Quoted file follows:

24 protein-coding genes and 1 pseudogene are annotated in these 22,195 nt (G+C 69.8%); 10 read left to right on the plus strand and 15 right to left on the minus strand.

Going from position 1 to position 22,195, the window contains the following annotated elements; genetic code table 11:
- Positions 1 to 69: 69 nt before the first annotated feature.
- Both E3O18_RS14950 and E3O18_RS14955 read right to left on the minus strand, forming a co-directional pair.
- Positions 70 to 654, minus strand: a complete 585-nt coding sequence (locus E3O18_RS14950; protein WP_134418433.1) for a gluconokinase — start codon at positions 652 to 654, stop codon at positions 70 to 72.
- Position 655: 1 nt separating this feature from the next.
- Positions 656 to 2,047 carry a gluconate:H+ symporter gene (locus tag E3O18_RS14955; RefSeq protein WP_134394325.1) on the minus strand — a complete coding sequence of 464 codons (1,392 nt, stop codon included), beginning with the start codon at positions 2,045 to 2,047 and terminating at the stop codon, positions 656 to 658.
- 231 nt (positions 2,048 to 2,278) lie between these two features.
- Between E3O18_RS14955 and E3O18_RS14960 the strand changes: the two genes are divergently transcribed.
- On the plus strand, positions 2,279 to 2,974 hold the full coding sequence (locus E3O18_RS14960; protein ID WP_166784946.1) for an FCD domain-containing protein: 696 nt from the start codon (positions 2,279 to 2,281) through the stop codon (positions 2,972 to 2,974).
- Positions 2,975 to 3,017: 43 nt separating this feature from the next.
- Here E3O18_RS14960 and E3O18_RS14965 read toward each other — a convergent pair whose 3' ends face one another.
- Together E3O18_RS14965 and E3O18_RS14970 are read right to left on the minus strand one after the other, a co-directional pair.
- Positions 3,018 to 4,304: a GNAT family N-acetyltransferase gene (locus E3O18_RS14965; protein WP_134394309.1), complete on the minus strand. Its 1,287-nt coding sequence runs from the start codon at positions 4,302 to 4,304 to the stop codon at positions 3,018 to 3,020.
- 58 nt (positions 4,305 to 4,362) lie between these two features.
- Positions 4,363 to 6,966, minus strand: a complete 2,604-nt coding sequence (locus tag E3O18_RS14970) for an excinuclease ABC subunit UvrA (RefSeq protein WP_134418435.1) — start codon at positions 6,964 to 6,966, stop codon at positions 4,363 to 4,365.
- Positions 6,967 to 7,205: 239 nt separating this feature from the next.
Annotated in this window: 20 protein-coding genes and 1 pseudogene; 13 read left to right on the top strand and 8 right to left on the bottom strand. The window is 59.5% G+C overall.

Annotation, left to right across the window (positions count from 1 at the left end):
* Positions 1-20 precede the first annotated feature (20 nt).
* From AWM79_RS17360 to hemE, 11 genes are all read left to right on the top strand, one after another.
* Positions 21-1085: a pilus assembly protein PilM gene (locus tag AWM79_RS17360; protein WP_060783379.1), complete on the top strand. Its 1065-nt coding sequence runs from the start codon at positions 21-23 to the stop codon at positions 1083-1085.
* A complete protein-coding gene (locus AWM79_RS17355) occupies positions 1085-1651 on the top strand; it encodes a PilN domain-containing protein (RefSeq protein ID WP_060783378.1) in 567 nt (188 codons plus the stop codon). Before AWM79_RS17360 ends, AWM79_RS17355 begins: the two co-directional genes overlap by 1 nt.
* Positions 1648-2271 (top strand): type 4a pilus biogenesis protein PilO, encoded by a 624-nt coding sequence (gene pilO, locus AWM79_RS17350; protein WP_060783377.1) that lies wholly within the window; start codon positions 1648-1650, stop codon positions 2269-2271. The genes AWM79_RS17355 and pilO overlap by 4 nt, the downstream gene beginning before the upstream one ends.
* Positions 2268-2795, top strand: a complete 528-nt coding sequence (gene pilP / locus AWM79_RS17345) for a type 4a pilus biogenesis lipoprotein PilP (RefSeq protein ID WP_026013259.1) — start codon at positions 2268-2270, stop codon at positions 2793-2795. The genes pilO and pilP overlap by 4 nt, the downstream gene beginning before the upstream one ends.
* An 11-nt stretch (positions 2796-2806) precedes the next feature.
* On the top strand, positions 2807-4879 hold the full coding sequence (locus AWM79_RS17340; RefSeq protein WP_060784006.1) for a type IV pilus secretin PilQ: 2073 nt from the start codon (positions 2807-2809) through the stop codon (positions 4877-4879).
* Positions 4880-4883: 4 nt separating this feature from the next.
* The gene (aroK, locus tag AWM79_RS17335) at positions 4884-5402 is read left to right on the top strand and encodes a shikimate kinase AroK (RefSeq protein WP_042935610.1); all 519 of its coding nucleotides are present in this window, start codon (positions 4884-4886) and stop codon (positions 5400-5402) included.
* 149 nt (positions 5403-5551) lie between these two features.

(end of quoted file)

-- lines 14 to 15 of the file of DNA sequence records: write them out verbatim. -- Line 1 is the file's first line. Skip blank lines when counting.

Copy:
- Positions 3,018 to 4,304: a GNAT family N-acetyltransferase gene (locus E3O18_RS14965; protein WP_134394309.1), complete on the minus strand. Its 1,287-nt coding sequence runs from the start codon at positions 4,302 to 4,304 to the stop codon at positions 3,018 to 3,020.
- 58 nt (positions 4,305 to 4,362) lie between these two features.